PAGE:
The researchers from the German TFZ have just published a very comprehensive technical report describing long-term testing of tractors powered by locally produced rapeseed oil. The project has tested 20 tractors over a 10-year period, with a total of 60,000 operating hours on rapeseed oil. The conclusion is clear: engine power, fuel consumption and emissions differ just slightly from tractors powered by diesel. Emission tests have been carried out both in the test bench with stationary equipment and with mobile test equipment during operation in the field. The results show that the engines comply with recent emission standards and that exhaust after-treatment systems work. Rapeseed oil reduces the emission of greenhouse gases by 90% compared to fossil diesel.
Read more here:
Press release from TFZ, 21/2 2019
”Tractors fueled with climate protection”
In German. English translation below.
TFZ Report no. 60
”Long-term testing of plant oil optimized tractors with emission standard I - IV”
Information page about the TFZ project
"Monitoring of plant oil powered tractors"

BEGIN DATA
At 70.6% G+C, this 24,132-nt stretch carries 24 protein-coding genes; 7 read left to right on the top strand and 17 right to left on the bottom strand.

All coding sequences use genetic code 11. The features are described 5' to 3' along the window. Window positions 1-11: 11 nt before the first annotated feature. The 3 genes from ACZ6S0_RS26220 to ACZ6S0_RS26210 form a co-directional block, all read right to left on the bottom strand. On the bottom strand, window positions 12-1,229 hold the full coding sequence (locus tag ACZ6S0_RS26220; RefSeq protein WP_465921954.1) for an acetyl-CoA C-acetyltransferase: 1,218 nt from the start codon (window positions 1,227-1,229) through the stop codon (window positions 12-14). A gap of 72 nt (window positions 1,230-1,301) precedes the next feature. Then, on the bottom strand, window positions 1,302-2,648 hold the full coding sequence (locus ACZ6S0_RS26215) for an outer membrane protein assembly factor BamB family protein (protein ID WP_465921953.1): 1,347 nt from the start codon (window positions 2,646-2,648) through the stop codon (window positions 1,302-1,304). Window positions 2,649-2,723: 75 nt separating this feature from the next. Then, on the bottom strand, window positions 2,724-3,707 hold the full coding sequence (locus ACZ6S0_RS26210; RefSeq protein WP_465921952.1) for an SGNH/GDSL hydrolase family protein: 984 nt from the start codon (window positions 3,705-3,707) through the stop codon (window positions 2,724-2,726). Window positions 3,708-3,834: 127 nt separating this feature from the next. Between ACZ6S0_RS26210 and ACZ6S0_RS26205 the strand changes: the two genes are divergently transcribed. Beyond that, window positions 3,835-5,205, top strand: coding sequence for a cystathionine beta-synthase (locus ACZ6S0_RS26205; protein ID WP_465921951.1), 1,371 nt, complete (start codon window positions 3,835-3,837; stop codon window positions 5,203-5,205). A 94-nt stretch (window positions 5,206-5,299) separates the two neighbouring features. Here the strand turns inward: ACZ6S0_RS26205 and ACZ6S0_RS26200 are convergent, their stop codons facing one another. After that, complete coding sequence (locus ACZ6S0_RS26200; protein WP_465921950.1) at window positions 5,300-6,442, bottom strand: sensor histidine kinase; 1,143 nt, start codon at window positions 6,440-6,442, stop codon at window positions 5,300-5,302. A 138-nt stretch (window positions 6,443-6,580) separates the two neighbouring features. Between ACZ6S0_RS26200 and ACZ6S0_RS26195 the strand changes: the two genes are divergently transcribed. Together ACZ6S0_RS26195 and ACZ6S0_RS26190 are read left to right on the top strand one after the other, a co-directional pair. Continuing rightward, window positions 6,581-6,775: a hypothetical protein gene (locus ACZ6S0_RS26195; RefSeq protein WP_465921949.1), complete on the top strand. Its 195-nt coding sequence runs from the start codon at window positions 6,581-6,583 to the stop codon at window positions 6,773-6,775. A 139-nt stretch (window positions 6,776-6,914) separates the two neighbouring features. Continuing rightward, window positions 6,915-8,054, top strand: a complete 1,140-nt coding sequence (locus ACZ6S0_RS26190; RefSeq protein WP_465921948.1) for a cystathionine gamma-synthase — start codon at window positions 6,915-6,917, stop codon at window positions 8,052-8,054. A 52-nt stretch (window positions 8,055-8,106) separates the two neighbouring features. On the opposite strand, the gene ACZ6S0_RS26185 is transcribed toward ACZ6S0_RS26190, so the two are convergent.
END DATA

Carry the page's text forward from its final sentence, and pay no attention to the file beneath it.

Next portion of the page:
Unofficial english translation of the TFZ press release
(by Niels Ansø, 22.03.2019):
Tractors fueled with climate protection
TFZ certifies biofuel long-term practicality
Straubing, Germany, 21.02.2019.
"Recommendable!" Is how the scientists of the Technology and Support Center (TFZ) could describe their conclusion from analyzing modern tractors for functionality, efficiency and environmental impact in a long-term project. The special feature: The tractors were fueled with rapeseed oil fuel. In the research report that has just been published, the results are extremely positive: the biofuel is convincing in terms of both practicability and climate protection. Conclusion: Farmers can rely on the new technology.
The scientific results are based on 60,000 operating hours of 20 tractors fueled with standardized rapeseed oil fuel (DIN 51605). Engine performance, fuel consumption and exhaust emissions differed little compared to measurements from diesel-powered tractors. With regard to exhaust emissions, measurements on the tractor test bench and with portable emissions measurement technology (PEMS) in the field prove that the latest standards are met in rapeseed oil operation and the exhaust aftertreatment systems work reliably.
Dr. Edgar Remmele, area manager at the TFZ, points out the benefits for climate protection: "The drive of modern tractors with regionally produced rapeseed oil fuel causes about 90 percent less greenhouse gas emissions than diesel." Wherever electromobility reaches its limits, biofuels should be preferred be used. According to Remmele, this mainly includes machines in agriculture and forestry.
The project was funded by the Bavarian State Ministry for Economic Affairs, Regional Development and Energy. The research report is available as a free download at www.tfz.bayern.de